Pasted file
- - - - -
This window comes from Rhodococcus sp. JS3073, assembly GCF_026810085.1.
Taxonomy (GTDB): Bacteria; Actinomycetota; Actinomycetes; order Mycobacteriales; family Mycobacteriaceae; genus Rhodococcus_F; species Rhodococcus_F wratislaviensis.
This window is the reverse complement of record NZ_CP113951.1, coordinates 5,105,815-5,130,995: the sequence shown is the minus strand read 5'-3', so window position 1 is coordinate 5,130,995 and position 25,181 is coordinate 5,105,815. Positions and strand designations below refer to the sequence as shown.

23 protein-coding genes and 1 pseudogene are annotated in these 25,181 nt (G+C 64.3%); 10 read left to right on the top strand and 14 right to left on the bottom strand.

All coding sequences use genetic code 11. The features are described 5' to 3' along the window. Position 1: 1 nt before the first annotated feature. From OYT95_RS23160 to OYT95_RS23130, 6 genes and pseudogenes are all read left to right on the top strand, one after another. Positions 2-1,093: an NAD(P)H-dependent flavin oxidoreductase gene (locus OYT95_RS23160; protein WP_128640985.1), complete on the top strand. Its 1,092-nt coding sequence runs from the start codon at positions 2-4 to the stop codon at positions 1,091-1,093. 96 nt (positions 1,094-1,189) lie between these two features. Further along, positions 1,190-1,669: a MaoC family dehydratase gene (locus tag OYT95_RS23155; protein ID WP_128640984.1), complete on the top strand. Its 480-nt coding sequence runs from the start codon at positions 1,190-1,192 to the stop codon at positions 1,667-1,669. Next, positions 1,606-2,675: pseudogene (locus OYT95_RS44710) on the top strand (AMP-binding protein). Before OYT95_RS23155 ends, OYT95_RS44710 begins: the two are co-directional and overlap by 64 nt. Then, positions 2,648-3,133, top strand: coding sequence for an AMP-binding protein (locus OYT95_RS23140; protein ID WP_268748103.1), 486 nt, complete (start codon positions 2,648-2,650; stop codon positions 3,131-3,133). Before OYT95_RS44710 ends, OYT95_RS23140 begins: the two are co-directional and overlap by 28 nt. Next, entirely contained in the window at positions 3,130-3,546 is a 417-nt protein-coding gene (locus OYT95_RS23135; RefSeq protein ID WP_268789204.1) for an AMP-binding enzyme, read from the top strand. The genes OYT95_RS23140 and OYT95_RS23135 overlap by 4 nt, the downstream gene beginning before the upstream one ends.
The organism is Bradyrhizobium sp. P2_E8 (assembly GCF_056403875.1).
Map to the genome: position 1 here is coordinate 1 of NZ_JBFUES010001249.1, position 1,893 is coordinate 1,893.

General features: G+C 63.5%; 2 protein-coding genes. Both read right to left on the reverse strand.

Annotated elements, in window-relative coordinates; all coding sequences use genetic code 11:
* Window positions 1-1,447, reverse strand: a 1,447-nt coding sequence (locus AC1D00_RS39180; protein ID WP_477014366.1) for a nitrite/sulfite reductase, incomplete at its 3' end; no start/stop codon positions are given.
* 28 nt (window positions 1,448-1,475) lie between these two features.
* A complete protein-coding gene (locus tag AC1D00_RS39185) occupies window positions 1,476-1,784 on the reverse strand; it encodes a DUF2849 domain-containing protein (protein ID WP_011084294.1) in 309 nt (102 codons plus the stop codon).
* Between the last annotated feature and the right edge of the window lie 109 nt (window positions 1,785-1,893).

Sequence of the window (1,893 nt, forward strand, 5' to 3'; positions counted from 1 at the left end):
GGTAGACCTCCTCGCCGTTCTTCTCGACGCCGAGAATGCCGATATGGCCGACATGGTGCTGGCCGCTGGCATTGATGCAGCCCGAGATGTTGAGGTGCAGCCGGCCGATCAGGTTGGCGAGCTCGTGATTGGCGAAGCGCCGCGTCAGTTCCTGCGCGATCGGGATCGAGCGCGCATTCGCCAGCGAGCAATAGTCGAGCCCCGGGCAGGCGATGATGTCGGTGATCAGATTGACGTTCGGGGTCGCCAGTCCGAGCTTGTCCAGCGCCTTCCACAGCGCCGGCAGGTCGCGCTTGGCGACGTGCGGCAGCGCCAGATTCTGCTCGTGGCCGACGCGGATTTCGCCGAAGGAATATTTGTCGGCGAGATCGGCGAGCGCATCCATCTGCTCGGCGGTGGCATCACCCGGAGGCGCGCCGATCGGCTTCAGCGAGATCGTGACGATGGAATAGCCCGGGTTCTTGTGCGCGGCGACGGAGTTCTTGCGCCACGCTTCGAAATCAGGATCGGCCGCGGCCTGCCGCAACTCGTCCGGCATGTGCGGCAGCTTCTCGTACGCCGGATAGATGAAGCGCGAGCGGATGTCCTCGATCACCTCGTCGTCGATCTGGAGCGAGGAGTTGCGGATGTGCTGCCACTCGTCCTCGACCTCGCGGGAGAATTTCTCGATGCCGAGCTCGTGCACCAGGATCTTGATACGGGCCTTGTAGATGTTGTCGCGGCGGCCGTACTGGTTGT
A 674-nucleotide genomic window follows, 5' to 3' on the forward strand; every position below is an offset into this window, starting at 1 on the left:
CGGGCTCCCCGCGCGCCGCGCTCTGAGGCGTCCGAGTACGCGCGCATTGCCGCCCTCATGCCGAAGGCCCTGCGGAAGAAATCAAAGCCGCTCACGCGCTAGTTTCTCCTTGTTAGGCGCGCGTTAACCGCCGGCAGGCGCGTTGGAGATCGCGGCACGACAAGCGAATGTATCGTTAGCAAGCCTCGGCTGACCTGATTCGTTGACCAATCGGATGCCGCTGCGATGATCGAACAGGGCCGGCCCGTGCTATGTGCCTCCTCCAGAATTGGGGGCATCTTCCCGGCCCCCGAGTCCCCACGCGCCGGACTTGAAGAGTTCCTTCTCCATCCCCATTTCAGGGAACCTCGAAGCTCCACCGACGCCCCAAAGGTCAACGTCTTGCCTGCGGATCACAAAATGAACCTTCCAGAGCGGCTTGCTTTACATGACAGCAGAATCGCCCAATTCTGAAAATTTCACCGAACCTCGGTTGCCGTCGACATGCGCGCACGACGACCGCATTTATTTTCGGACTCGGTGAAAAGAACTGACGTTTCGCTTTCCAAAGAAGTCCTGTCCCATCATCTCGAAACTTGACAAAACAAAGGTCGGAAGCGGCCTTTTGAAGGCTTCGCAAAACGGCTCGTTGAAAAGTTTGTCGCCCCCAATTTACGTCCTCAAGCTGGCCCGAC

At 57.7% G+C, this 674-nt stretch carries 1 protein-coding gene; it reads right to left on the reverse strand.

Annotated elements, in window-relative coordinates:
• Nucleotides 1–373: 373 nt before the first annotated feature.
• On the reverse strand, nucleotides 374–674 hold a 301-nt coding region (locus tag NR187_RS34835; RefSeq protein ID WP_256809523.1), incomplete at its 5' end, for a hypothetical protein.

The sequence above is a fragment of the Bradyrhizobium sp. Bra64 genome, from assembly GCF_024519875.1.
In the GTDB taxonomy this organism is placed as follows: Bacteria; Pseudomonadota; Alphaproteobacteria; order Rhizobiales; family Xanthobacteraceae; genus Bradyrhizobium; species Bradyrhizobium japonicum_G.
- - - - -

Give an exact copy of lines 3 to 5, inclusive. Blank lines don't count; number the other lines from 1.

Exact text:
This window is the reverse complement of record NZ_CP113951.1, coordinates 5,105,815-5,130,995: the sequence shown is the minus strand read 5'-3', so window position 1 is coordinate 5,130,995 and position 25,181 is coordinate 5,105,815. Positions and strand designations below refer to the sequence as shown.

23 protein-coding genes and 1 pseudogene are annotated in these 25,181 nt (G+C 64.3%); 10 read left to right on the top strand and 14 right to left on the bottom strand.

All coding sequences use genetic code 11. The features are described 5' to 3' along the window. Position 1: 1 nt before the first annotated feature. From OYT95_RS23160 to OYT95_RS23130, 6 genes and pseudogenes are all read left to right on the top strand, one after another. Positions 2-1,093: an NAD(P)H-dependent flavin oxidoreductase gene (locus OYT95_RS23160; protein WP_128640985.1), complete on the top strand. Its 1,092-nt coding sequence runs from the start codon at positions 2-4 to the stop codon at positions 1,091-1,093. 96 nt (positions 1,094-1,189) lie between these two features. Further along, positions 1,190-1,669: a MaoC family dehydratase gene (locus tag OYT95_RS23155; protein ID WP_128640984.1), complete on the top strand. Its 480-nt coding sequence runs from the start codon at positions 1,190-1,192 to the stop codon at positions 1,667-1,669. Next, positions 1,606-2,675: pseudogene (locus OYT95_RS44710) on the top strand (AMP-binding protein). Before OYT95_RS23155 ends, OYT95_RS44710 begins: the two are co-directional and overlap by 64 nt. Then, positions 2,648-3,133, top strand: coding sequence for an AMP-binding protein (locus OYT95_RS23140; protein ID WP_268748103.1), 486 nt, complete (start codon positions 2,648-2,650; stop codon positions 3,131-3,133). Before OYT95_RS44710 ends, OYT95_RS23140 begins: the two are co-directional and overlap by 28 nt. Next, entirely contained in the window at positions 3,130-3,546 is a 417-nt protein-coding gene (locus OYT95_RS23135; RefSeq protein ID WP_268789204.1) for an AMP-binding enzyme, read from the top strand. The genes OYT95_RS23140 and OYT95_RS23135 overlap by 4 nt, the downstream gene beginning before the upstream one ends.